Golf Fitness- Building Durability

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This past weekend we got see Tiger return to golf.

There’s almost a zero chance I would have watched it if he wasn’t playing. Rickie Fowler’s 61 and front nine 28 just don’t really seem to matter.

The Big Cat is back and he looked good. Rusty, but good. The most impressive thing that I saw was the driver. He was striping the thing. He was also swinging about 120 mph.

Tiger is a freak athlete. Always has been and always will be. His ball speed was higher than a lot of other successful tour pros. This is coming off of his injury history, which I am sure you have heard about.

I do want to mention that he was filling out those shirts pretty well, too. I don’t think he missed arm day while on the shelf.

He is probably always going to have a higher swing speed because of how gifted he is. I do not know what his fitness looks like these days but I would assume hes not training like a SEAL anymore.

I think Notah Begay mentioned that he is working more on durability.

So how do golfers become more durable?

One method is to reduce the amount of stress on the body. The other is to improve the amount of stress the body can handle.

Swinging at 120 MPH is incredibly powerful. There is a lot of force that needs to be produced but also withstood. This force production starts in the ground.

The more force you can produce is more that you can control. Improving this control is essential withstanding stress.

Let’s take two golfers. Golfer A is 3x as strong as golfer B. They both swing over 110 MPH. Golfer B is more likely to get hurt because he cannot produce/handle as much of that demand.

Lower Body Strength

When it comes to most of the people I train, I like to separate lower body strength training into 3 categories

Knee Dominant Movements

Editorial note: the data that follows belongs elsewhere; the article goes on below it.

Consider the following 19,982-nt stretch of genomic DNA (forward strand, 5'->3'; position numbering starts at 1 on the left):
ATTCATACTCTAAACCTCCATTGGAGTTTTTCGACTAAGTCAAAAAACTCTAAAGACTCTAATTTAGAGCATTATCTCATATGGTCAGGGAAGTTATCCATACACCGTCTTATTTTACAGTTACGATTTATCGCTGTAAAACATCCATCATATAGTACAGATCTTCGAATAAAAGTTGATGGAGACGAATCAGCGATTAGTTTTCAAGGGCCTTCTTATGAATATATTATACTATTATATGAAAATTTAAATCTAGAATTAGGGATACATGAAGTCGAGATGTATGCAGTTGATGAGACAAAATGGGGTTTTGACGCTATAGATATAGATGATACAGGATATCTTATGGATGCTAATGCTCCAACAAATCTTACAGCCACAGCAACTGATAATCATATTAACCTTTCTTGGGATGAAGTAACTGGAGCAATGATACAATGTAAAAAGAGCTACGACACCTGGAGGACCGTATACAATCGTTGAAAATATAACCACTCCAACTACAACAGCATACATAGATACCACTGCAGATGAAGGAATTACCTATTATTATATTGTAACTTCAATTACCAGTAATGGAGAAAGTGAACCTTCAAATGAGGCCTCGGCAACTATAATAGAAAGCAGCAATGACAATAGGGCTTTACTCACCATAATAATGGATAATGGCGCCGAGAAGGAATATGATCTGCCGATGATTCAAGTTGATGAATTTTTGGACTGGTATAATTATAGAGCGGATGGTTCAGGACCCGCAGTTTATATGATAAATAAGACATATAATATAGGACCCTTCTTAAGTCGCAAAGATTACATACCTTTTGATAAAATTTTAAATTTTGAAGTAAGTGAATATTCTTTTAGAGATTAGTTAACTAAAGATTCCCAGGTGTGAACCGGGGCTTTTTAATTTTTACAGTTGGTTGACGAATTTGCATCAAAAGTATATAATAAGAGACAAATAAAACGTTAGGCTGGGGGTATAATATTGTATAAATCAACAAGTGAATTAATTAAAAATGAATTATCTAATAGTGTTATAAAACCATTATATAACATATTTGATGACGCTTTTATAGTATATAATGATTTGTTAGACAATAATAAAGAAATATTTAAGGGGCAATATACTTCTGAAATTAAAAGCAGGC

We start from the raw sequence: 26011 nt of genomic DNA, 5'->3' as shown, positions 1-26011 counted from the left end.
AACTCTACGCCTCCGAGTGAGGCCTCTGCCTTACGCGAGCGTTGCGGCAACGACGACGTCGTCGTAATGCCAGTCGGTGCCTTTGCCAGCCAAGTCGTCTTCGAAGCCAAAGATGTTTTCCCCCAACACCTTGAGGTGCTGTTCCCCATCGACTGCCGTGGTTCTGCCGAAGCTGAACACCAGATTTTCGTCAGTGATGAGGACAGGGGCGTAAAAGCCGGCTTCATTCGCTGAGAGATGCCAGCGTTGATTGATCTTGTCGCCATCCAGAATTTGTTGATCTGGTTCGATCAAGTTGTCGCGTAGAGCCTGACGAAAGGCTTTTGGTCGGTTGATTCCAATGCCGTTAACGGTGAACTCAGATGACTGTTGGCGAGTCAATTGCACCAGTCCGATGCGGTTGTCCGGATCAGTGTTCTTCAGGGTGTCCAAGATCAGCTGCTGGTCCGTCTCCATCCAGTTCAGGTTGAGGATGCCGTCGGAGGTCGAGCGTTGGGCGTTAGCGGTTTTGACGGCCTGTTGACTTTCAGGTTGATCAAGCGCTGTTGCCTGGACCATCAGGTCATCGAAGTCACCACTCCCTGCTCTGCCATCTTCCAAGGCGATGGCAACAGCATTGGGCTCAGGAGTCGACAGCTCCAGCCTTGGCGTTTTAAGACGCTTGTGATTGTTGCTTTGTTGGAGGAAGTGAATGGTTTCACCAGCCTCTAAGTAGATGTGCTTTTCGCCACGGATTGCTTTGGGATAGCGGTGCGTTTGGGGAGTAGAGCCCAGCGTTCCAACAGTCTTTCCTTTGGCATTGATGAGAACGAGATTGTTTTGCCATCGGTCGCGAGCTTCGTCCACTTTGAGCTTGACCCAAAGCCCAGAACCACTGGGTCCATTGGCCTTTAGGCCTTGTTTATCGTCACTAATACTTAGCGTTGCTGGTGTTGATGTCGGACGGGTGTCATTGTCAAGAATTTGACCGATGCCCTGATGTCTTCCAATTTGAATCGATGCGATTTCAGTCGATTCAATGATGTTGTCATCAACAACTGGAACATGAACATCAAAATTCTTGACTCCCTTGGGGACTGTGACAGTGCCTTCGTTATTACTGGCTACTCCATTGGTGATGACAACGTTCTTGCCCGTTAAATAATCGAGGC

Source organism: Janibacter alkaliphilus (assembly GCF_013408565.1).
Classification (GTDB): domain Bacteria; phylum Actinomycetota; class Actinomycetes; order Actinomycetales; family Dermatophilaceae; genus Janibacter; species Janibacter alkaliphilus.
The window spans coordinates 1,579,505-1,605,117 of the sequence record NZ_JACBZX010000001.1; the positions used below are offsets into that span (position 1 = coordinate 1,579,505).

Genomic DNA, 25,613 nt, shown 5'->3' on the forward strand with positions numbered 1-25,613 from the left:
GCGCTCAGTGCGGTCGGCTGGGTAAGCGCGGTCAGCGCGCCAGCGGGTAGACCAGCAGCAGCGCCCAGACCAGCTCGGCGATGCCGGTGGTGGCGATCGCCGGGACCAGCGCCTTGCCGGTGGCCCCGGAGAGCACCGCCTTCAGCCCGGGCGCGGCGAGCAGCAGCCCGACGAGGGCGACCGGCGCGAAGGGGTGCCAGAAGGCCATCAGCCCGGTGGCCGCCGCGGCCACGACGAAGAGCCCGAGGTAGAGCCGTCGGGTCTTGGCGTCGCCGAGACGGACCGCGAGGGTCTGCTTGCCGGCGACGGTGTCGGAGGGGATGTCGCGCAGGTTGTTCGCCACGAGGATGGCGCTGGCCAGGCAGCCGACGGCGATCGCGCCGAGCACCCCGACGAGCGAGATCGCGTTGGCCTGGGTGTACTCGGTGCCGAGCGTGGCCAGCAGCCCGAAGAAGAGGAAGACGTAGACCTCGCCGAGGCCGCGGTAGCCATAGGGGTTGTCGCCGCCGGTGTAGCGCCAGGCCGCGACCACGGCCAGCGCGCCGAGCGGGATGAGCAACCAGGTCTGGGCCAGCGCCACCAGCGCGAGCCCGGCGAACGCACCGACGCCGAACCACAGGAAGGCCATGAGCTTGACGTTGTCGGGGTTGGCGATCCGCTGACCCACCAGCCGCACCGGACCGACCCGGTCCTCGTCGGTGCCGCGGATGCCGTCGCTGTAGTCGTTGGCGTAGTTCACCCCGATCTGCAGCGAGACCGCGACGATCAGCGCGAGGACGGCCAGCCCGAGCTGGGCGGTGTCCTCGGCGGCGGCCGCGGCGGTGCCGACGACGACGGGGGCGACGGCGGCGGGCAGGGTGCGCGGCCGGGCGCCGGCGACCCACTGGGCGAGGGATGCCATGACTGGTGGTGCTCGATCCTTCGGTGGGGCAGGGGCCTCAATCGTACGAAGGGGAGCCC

Squatting, lunging, step ups, and all included variations are knee dominant movements. These exercises are great at knee extension. To develop power properly, we load the body by bending the knees and then finishing with them extended.

Strong quads will go far into helping produce power which means you are better at handling it.

Hip Dominant Movements

Deadlifts, RDLs, hamstring curls, and other hamstring exercises are fitting the bill here. When we swing, the hips also extend viciously. Swing speed is really developed in the hips.

Glute Dominant Movements

Most of the hip dominant exercises also train the glutes. The reason I divide the two is because the glutes need special emphasis. They play an essential role in strength and injury reduction but most people are really weak there.

We need to incorporate glute dominant movements to build durability for golf.

I like bridges, hip thrusts, bowler squats, and single leg deadlifts to target the glutes specifically.

Core Stability

The core is really important for transferring power from the lower body, into the upper body, and then to the club.

The goal is to resist movement. The core is for stability, not creating movement. Leave that to the lower body.

Train to resist movement to develop a core that will be stable to reduce injury.

Upper body strength is not to be ignored so make sure to get a lot of pulls/rows in. The other two categories are going to take precedent to train for durability.

You also must audit how much you are doing compared to how much you can handle. When the ratio is off, the results are undesirable.